That is both a consequence of the nature of these deep, out-of-favour sectors and the collapse in volume that occurs in any sector left for dead, as well as the inevitable volatility that occurs when massive pools of capital moves from one area to another because algos’ technical levels have broken beginning a feedback loop, which itself brings on forced selling. If you’re unfamiliar with it, just go read my buddy Kuppy’s explanation on this topic here and the follow up here.
We are constantly asked, “What exposure should I take?” We can’t manage people’s portfolios for them but our “guidance” is that for individual stock trades a maximum of 1% exposure and to sectors up to 5%.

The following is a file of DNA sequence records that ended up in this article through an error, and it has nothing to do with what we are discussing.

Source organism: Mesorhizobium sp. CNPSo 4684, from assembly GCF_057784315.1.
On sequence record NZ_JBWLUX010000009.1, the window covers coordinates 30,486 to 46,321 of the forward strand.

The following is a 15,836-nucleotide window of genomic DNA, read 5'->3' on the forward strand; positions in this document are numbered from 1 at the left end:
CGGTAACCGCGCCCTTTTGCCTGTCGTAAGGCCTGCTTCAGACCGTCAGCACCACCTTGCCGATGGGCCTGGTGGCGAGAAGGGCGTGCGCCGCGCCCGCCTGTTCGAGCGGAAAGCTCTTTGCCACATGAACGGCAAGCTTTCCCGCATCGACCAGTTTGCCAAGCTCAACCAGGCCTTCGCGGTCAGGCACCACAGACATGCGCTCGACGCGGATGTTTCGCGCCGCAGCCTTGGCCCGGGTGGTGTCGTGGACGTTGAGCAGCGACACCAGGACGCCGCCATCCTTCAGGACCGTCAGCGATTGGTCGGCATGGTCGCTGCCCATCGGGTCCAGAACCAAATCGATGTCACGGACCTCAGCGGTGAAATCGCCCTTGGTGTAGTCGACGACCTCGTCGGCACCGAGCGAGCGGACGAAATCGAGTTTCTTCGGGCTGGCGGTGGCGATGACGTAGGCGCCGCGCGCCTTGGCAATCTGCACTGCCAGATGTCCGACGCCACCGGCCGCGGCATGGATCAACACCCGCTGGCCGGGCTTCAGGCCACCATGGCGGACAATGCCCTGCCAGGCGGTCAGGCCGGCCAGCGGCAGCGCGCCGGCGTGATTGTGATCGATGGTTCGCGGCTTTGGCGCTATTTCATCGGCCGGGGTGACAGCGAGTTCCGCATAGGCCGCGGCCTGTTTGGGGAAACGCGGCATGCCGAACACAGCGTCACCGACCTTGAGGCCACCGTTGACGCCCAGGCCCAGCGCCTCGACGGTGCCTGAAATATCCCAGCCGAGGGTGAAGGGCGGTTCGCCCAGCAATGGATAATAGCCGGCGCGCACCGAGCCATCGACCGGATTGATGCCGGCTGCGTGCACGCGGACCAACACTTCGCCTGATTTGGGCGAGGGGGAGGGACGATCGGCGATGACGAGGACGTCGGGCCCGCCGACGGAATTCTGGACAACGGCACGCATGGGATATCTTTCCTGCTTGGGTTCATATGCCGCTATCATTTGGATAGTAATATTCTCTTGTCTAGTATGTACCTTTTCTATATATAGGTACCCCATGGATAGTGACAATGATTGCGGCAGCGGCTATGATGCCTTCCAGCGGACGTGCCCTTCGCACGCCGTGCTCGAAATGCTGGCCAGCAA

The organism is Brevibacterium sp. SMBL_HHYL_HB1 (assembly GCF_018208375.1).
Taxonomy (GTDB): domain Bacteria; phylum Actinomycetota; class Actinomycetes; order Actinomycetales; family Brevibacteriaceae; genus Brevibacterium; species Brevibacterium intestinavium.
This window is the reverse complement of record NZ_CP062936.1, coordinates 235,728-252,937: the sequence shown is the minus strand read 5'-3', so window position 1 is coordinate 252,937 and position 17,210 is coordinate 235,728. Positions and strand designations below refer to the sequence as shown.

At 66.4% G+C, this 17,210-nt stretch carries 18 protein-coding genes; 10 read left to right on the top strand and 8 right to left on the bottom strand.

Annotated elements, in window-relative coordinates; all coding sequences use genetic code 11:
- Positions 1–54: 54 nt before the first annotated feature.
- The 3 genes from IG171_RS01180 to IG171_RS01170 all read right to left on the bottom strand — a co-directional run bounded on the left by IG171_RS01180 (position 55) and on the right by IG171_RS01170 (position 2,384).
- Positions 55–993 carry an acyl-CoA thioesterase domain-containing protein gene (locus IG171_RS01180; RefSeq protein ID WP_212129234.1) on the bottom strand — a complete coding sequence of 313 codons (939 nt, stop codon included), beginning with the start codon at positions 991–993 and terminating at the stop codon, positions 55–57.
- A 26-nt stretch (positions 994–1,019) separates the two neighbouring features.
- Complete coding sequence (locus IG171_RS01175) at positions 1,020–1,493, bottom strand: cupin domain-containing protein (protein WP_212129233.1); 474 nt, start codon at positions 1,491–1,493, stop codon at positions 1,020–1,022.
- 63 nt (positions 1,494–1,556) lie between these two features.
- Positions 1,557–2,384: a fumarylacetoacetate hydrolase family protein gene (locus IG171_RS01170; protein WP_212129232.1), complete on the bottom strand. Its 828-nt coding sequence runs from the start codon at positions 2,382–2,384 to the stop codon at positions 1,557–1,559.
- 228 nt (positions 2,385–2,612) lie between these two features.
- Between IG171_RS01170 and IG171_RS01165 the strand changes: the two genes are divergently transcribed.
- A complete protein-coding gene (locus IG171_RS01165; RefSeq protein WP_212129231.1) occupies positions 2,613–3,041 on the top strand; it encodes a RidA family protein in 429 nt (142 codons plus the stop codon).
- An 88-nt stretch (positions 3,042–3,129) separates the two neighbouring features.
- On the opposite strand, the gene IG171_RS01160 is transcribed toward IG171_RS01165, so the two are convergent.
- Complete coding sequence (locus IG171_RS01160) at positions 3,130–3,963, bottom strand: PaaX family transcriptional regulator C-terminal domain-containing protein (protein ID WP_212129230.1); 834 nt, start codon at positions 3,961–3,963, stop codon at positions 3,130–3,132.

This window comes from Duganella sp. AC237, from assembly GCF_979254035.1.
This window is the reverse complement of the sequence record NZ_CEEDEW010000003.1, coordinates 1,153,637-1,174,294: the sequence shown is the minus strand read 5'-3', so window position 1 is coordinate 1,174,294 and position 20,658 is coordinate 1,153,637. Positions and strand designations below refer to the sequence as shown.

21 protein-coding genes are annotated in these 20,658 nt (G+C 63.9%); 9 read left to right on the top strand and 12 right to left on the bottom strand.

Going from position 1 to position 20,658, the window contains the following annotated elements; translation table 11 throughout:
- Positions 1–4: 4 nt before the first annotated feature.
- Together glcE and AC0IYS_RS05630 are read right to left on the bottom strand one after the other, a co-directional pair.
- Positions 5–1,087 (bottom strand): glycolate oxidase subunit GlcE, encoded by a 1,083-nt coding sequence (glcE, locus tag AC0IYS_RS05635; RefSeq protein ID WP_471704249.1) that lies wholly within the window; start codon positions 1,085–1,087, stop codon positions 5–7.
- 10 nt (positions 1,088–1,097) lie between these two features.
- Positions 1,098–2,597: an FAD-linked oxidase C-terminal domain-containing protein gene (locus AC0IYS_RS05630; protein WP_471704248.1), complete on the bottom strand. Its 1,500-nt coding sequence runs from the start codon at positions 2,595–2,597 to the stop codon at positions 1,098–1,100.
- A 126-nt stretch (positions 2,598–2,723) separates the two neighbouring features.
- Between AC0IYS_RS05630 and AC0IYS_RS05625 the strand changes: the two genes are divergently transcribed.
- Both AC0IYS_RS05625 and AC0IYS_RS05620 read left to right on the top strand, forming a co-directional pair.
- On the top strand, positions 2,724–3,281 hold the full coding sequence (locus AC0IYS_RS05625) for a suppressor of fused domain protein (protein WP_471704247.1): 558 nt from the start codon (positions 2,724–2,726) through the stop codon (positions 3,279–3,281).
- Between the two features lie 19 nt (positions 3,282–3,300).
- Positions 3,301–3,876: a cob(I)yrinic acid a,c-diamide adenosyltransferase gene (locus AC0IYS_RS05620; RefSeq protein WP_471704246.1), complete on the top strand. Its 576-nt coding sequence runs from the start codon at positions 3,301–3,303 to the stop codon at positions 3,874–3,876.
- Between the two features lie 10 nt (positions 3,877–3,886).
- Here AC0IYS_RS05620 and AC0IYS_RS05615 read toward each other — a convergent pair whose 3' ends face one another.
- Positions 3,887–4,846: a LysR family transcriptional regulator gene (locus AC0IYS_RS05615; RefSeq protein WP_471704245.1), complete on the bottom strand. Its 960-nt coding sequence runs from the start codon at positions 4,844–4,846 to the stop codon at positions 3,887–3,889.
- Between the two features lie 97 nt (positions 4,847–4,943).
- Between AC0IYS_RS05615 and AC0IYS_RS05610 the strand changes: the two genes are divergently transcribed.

When to take profits? We haven’t any prescribed profit targets. However, in general, once the theme/sector starts to gain widespread acceptance amongst the investment community, we will be phasing out of the trade. In essence, we aim to buy in pessimism and sell in optimism.
Mongolian Mining (0975:HK)
Alert Published: 12 September 2016 at HK$0.12.
Action Today: Buy it now. If you were kicking yourself that you didn’t buy more at 0.12 when it got to 0.40, then now is you chance to acquire another parcel or two.
Exposure: 1-2% of risk capital
- Sentiment towards Mongolia and Mongolian mining is at rock bottom and likely to improve with growth in the Mongolian economy and rising cash flows at Mongolian mining.
- Fundamentally extremely cheap (trading at a forward P/E of 1x)
- Access to Chinese markets opening up with a new rail line linking the mines to Chinese rail heads on the border.
A company supplying coking coal to China from mines in Mongolia, trading on a P/book of 0.28x and 0.87x next year’s cash flow after tax. Darn cheap is what comes to mind, but realise this is Mongolia (Crazystan).